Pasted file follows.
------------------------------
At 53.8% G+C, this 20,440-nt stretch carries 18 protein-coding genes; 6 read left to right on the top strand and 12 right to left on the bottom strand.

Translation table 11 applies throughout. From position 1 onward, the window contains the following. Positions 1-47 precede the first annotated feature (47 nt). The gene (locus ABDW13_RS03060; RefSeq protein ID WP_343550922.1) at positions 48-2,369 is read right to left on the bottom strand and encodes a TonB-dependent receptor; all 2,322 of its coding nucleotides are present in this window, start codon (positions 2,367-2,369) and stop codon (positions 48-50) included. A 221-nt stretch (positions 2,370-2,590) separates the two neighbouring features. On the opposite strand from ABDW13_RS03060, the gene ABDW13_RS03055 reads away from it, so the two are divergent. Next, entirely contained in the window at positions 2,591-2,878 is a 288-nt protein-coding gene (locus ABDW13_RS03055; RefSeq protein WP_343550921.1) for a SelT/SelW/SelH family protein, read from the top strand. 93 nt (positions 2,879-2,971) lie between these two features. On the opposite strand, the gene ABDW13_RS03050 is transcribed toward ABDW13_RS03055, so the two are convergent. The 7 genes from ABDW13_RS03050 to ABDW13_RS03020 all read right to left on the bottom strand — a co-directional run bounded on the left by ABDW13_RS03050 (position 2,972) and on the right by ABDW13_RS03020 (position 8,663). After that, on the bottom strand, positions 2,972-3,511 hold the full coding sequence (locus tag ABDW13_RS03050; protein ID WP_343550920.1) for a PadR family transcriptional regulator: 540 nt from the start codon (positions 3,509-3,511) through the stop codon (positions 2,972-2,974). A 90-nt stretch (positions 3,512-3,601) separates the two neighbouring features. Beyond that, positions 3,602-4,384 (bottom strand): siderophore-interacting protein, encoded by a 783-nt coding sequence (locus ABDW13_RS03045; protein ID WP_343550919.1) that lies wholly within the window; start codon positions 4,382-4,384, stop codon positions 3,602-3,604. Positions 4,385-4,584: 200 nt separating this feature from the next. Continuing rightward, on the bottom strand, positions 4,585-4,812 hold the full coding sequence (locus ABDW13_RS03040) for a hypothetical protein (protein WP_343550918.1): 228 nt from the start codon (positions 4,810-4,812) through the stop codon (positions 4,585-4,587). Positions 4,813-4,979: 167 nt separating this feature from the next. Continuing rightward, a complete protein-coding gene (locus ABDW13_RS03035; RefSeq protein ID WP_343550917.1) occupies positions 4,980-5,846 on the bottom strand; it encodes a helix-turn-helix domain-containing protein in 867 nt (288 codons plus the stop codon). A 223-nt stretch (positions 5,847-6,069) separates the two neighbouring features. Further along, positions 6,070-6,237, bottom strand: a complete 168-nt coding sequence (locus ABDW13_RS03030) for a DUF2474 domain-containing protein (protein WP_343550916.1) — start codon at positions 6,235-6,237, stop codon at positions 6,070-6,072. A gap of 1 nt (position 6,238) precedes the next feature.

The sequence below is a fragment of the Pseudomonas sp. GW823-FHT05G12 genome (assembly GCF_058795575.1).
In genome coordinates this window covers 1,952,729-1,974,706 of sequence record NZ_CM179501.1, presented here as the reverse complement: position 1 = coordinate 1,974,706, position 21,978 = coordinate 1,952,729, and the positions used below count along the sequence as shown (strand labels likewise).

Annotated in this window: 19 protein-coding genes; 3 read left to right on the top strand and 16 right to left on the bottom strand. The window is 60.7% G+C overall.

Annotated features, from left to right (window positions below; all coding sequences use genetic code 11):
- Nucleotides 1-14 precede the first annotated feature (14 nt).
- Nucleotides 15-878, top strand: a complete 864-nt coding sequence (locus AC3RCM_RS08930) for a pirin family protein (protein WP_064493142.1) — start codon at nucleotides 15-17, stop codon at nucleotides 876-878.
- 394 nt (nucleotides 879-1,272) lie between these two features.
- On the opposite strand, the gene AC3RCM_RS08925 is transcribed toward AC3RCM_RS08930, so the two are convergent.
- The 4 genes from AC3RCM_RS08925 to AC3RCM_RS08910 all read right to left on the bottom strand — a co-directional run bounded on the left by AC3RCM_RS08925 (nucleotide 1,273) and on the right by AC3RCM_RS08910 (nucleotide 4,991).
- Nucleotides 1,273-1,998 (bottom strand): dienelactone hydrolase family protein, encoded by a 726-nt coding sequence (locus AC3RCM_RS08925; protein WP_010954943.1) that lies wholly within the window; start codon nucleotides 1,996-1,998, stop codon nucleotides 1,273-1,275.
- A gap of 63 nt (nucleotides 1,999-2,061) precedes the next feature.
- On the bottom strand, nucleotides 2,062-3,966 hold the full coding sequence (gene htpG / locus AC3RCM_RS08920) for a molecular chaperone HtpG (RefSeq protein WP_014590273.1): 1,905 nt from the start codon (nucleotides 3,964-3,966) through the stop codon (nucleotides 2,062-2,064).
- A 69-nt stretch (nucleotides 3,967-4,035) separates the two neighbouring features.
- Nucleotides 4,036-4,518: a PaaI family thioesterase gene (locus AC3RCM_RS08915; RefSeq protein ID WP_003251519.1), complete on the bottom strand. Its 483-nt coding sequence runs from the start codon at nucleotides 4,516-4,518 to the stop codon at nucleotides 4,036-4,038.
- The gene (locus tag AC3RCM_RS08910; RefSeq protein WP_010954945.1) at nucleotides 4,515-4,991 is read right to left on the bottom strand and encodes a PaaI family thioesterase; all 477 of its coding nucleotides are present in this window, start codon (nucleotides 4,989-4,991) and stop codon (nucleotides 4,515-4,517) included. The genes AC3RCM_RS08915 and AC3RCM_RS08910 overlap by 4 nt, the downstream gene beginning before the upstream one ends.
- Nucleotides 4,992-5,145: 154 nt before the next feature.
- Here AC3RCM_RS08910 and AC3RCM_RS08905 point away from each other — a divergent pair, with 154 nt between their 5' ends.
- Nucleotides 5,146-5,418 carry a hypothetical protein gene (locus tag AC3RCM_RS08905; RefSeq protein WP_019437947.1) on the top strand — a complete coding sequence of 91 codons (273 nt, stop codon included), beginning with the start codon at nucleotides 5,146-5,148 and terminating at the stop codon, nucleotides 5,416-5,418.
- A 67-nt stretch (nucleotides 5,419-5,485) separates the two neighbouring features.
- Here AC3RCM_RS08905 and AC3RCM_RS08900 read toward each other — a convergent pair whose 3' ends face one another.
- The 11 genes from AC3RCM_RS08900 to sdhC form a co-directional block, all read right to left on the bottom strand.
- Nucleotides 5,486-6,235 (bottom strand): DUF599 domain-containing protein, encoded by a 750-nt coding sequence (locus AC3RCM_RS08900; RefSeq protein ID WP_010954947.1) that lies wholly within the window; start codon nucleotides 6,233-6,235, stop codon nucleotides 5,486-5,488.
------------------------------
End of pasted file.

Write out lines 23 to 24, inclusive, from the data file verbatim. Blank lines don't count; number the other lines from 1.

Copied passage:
- The 11 genes from AC3RCM_RS08900 to sdhC form a co-directional block, all read right to left on the bottom strand.
- Nucleotides 5,486-6,235 (bottom strand): DUF599 domain-containing protein, encoded by a 750-nt coding sequence (locus AC3RCM_RS08900; RefSeq protein ID WP_010954947.1) that lies wholly within the window; start codon nucleotides 6,233-6,235, stop codon nucleotides 5,486-5,488.